Column: Kneeling in the NFL causes uproar

Column: Kneeling in the NFL causes uproar

By Garrett Baker, Livestream managing editor

Colin Kaepernick, the former San Francisco 49er’s starting quarterback, began sitting on August 20, 2016 for the national anthem which plays before every major sporting event in the United States. Since the initial protest, multiple athletes across a multitude of sports have either sat or kneeled in solidarity with Kaepernick and his message. The action has brought hot debates and drawn lines between races and political parties but as for me, Kaepernick is using his first amendment rights successfully and effectively to spark change.

For those who believe Kaepernick began kneeling because of Trump, he did not. Kaepernick first kneeled when Barack Obama, the 44th President of the U.S., was still in office. While Trump’s comments have surely turned a larger audience to the situation, he was not what drove the former star to his knee.

For those who believe Kaepernick stance is against the military, there is no correlation. I understand the history behind the national anthem. It was written during a battle in Baltimore Harbor during the War of 1812 by Francis Scott Key, but the song describes a military effort, it is not a tribute to the military. You are allowed to protest America without protesting it’s military.

I also understand that national anthem is an American symbol, just as the military is, but that does not mean that they are one. I highly respect our veterans, they put their life on the line to protect our freedoms back at home and their bravery in no way should be tarnished or disregarded and Kaepernick agrees.

In an article written by Mark Sandritter of SB Nation, Kaepernick said, “I have great respect for the men and women that have fought for this country. I have family, I have friends that have gone and fought for this country. And they fight for freedom, they fight for the people, they fight for liberty and justice, for everyone. That’s not happening. People are dying in vain because this country isn’t holding their end of the bargain up, as far as giving freedom and justice, liberty to everybody. That’s something that’s not happening… That’s not right.”

In fact, Kaepernick actually adjusted his protest from sitting to kneeling after speaking with former Green Beret Nate Boyer, who also happened to have a career as a long snapper in the NFL, in an effort to show appreciation to the military and help distinguish the protest from the troops.

“We were talking to [Boyer] about how we can get the message back on track and not take away from the military, not take away from the fighting for our country, but keep the focus on where the issues really are,” he said in the same article by Sandritter.

The real subject of this protest is the injustices that African Americans and other minorities have faced in the U.S. with a large part of that fight in protest of police brutality. Everyone in America saw the riots in Ferguson, Missouri after the death of Michael Brown in 2014 or the riots in Baltimore, Maryland after the death of Freddie Gray in 2015, so the news is nothing new. In a Washington News Post study, so far in 2017 there have been 770 people killed by police in the U.S., 129 of these deaths occurred in California, the state in which Kaepernick played football and lives.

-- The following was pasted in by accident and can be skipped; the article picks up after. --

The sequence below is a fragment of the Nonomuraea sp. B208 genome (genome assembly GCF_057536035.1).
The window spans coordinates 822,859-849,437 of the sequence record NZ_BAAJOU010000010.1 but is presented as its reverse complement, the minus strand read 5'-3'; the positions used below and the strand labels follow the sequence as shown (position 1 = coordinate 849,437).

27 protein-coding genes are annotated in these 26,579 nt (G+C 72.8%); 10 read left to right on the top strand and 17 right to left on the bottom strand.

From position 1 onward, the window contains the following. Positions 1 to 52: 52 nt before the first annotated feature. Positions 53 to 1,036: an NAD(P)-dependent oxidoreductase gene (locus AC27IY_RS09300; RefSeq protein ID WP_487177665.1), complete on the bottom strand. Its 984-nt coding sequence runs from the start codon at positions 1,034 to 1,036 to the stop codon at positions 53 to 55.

California’s police casualty total is overwhelmingly the largest with Texas coming in second with only 54. Out of the 129 deaths, 68 were African Americans or Hispanics, 39 were White and 22 were unknown or other. This statistic does not prove that all police officers are out to attack minorities, not at all, but it does show why Californians may feel differently than other states.

Deaths are also not all that plays into racism and not all deaths by a police officer are instances of police brutality, which is important to remember. Racism can be hurling slurs across a restaurant, denying a person a job because of their race or writing people off immediately because of stereotypes, it is not always as extreme as ending a life.

Listen, I love this country as much as the next person, but I do believe that Kaepernick has a point. Although racism is not rampant in America there are still underlying levels of it in areas around this country whether we like it or not. That does not mean that every white American is racist, that does not mean that every person of color is discriminated against, it simply means that racism still exists.

Those protesting in the NFL are trying to raise awareness to the fact that racism, no matter how limited, still exists in this country and by kneeling to raise awareness, they hope to show that we are united as one country and that we can hopefully move closer to the dream of one day eradicating prejudice.  

I commend Kaepernick for his willingness to risk his multi-million dollar career to enact change for what he believes in. He has taken all the criticism, hate and negative attention in stride to initiate a conversation about American society that I believe has been one in a number of people’s minds who remained silent because they did not have the platform or did not want to take the risk. However you feel about Colin Kaepernick or any other NFL player sitting or kneeling for that anthem, you must admit, they have you talking.